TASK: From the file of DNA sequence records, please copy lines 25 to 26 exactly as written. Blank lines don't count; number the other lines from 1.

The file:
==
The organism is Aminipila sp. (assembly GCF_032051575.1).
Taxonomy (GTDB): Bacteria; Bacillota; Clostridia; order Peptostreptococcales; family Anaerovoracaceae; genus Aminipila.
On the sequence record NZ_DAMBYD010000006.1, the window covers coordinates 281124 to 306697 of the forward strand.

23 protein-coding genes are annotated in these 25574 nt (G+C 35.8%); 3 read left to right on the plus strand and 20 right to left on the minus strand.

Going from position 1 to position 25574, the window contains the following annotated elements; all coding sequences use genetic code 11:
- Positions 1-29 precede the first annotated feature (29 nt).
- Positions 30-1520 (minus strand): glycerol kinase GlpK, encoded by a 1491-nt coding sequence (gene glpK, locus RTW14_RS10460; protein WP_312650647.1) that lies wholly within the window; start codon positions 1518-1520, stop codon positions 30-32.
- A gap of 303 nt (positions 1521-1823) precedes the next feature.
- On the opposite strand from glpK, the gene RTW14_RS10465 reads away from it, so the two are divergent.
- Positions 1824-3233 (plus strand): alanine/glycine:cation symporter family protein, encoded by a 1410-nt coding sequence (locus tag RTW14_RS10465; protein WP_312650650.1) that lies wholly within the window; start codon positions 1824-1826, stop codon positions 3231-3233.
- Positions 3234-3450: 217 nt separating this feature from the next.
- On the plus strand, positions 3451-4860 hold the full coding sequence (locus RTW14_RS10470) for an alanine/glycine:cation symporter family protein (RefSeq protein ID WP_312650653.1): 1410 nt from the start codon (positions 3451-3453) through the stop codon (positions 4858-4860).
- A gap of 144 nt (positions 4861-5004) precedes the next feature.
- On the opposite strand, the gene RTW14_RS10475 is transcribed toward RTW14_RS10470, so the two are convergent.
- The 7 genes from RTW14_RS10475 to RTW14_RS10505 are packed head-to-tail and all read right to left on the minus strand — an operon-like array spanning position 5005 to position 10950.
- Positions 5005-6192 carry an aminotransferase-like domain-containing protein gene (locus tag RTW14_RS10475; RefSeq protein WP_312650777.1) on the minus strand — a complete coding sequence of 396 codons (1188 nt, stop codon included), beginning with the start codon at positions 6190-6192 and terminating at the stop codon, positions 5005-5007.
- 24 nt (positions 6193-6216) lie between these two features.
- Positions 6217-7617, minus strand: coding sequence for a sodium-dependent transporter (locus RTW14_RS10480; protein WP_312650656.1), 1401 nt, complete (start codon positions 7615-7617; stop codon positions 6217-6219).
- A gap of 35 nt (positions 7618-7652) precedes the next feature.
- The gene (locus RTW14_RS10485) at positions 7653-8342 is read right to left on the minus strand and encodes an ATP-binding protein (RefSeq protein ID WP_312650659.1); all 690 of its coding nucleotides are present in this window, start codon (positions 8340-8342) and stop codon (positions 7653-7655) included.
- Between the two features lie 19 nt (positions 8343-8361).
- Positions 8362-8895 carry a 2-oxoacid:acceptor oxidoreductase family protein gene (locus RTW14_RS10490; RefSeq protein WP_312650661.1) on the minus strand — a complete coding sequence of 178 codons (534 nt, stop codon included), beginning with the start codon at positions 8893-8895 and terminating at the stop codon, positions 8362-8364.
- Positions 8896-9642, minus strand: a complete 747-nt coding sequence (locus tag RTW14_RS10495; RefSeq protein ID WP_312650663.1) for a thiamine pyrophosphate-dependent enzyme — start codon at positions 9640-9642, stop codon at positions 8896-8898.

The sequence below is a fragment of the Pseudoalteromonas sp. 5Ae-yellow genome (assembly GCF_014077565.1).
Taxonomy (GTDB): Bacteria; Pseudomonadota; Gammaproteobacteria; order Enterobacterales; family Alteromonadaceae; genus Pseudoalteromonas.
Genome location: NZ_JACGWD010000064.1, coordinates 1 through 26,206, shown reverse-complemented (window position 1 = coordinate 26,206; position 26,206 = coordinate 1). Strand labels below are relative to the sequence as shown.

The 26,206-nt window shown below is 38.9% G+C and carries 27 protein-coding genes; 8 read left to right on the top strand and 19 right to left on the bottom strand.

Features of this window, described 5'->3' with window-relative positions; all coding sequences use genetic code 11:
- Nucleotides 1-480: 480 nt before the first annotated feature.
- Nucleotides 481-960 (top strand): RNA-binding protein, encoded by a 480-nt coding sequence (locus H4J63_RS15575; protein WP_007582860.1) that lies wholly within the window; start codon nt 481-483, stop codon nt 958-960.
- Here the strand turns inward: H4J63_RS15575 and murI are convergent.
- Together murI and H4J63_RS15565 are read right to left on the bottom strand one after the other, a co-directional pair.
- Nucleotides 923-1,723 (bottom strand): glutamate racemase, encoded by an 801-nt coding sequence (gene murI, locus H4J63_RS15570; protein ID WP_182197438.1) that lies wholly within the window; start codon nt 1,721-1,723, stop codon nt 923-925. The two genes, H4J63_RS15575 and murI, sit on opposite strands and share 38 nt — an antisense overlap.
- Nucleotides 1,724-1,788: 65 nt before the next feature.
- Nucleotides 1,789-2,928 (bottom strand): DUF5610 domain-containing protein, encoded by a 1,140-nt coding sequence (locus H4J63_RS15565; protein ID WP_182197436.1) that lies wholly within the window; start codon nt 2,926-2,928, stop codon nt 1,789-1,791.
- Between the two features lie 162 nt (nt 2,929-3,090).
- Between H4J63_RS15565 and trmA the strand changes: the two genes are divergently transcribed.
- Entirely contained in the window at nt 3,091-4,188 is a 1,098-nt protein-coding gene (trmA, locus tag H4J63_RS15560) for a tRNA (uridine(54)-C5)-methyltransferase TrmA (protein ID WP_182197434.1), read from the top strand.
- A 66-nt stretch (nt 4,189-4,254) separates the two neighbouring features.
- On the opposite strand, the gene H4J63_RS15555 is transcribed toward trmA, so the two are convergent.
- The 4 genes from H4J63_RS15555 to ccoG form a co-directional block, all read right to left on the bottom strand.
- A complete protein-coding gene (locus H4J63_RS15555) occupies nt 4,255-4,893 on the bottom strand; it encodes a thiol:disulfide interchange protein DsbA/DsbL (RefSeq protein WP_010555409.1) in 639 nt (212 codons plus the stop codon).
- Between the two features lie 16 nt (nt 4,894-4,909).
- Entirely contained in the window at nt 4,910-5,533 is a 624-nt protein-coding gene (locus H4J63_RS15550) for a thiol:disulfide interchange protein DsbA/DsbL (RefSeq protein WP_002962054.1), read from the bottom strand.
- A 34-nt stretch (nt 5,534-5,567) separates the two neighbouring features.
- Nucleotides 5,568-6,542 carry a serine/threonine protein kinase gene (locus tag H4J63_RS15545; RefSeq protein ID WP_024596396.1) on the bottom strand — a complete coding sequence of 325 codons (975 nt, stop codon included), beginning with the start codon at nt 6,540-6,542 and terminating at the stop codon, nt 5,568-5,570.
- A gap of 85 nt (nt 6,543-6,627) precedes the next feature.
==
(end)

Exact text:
Taxonomy (GTDB): Bacteria; Pseudomonadota; Gammaproteobacteria; order Enterobacterales; family Alteromonadaceae; genus Pseudoalteromonas.
Genome location: NZ_JACGWD010000064.1, coordinates 1 through 26,206, shown reverse-complemented (window position 1 = coordinate 26,206; position 26,206 = coordinate 1). Strand labels below are relative to the sequence as shown.